A polyethylene unit experienced an ethylene gas leak within a high pressure tube and shell heat exchanger resulting from water side corrosion of UNS N04400 (Monel Alloy) tubes. To address historical water side exchanger fouling issues, the cooling tower was transitioned to a polymeric dispersant program capable of handling higher stressed chemistry. A failure analysis revealed that tube wall loss was localized to areas beneath residual deposits that had accumulated at baffle plates. This paper discusses the conditions resulting in an oxidizing salt driven under-deposit corrosion mechanism of UNS N04400 tubes in cooling tower water service. Preventative measures and improvements in inspection and cleaning procedures are discussed.


Polyethylene units polymerize ethylene gas under pressure with organic peroxides as an initiator; however a percentage of ethylene does not convert to polymer. Unreacted ethylene gas is diverted through a high pressure recycle loop that separates residual waxes from the gas before reintroducing to the main process stream.[1] A DuPont Polyethylene Unit uses a series of vertical high pressure tube and shell heat exchangers (2,700 psig) with cooling tower water (shell side) to condense waxes from the recirculated process feed. Process enters the tubeside of the heat exchangers at 450°F, resulting in high tube metal temperatures. Nickel Alloy 400 (UNS N04400)[2] tubes were specified to minimize the potential for water side corrosion in these high heat [flux] exchangers. However, high tube metal temperatures could still lead to scale formation and fouling from solids in the cooling tower water.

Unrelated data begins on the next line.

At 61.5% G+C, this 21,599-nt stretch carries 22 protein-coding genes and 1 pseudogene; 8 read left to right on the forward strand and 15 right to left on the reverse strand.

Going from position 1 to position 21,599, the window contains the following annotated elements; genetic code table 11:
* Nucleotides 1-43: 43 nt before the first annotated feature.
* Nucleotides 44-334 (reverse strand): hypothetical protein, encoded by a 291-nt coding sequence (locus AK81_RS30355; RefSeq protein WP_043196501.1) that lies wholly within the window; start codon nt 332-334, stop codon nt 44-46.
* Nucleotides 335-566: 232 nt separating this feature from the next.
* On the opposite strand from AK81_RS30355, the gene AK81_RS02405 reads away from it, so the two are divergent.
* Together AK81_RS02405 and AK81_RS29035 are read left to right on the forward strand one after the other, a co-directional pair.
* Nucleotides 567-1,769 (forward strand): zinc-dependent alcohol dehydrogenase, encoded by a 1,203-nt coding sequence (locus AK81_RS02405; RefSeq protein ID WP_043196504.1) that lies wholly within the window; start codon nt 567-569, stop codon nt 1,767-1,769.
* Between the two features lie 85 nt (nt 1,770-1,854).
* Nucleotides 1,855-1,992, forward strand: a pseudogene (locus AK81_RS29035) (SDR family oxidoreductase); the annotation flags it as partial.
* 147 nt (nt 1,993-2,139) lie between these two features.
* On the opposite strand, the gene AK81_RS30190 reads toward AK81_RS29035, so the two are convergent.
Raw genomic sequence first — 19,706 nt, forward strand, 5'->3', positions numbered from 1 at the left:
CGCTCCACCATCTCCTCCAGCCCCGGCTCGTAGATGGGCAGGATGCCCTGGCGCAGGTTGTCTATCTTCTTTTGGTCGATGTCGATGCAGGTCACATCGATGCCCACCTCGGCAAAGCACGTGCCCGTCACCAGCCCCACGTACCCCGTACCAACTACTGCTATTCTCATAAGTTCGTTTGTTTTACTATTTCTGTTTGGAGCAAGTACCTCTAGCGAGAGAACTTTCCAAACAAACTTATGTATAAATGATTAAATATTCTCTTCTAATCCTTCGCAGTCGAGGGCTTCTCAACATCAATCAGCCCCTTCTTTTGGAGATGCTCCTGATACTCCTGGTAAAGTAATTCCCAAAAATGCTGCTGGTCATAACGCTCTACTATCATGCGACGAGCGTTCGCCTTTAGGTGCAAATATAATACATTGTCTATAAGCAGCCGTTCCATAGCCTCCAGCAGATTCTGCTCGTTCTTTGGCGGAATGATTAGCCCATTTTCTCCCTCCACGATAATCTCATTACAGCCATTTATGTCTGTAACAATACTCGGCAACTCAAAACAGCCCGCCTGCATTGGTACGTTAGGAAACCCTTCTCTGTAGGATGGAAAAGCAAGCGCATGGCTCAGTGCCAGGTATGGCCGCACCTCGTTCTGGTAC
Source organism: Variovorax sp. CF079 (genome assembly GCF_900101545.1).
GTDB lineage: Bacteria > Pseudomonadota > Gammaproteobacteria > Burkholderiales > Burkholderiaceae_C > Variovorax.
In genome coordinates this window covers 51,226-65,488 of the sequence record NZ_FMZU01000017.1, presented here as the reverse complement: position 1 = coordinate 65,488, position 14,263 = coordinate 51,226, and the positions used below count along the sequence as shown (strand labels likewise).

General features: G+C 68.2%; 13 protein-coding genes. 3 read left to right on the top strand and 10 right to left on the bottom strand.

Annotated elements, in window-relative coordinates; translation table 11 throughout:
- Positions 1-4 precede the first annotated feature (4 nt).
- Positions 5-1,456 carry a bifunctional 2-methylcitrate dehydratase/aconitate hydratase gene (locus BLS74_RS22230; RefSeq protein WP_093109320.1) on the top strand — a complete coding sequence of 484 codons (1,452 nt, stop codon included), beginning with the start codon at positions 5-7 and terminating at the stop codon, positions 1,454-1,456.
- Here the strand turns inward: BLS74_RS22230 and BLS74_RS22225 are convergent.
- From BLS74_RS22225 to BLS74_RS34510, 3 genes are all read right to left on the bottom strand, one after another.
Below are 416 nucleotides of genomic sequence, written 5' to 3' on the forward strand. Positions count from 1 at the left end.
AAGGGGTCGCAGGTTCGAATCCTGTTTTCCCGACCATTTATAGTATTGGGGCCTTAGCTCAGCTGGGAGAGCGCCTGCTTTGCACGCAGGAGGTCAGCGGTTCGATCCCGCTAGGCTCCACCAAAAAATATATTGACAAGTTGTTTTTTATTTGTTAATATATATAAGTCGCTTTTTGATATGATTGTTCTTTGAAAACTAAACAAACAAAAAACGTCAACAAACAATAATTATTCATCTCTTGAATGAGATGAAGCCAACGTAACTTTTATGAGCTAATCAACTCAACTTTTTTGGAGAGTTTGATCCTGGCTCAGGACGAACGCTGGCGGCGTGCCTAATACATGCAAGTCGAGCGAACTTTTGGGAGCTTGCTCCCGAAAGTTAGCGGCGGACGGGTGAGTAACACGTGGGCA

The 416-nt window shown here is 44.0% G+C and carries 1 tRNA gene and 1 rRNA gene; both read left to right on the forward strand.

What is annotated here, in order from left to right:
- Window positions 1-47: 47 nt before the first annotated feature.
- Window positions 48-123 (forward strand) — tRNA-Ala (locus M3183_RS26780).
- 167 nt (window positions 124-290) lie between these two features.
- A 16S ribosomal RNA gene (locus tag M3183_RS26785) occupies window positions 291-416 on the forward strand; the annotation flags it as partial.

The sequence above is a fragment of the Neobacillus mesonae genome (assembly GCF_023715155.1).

Historically, during the first eight years of operation, the plant had experienced fouling issues leading to loss of heat transfer which was addressed through routine acid chemical cleaning of the water side. To improve heat transfer efficiency and eliminate the need for chemical cleaning, a Stress Tolerant Polymer (STP)[3] dispersant was added to the water treatment plan to prevent deposition. Although heat transfer issues and the need for chemical cleaning were eliminated, routine eddy current inspections of the heat exchanger tubes began to reveal localized wall loss on the outside diameter (water side). In one case, a through-wall leak developed resulting in ethylene gas entering the cooling water system. The total time in service at that point was 14 years.

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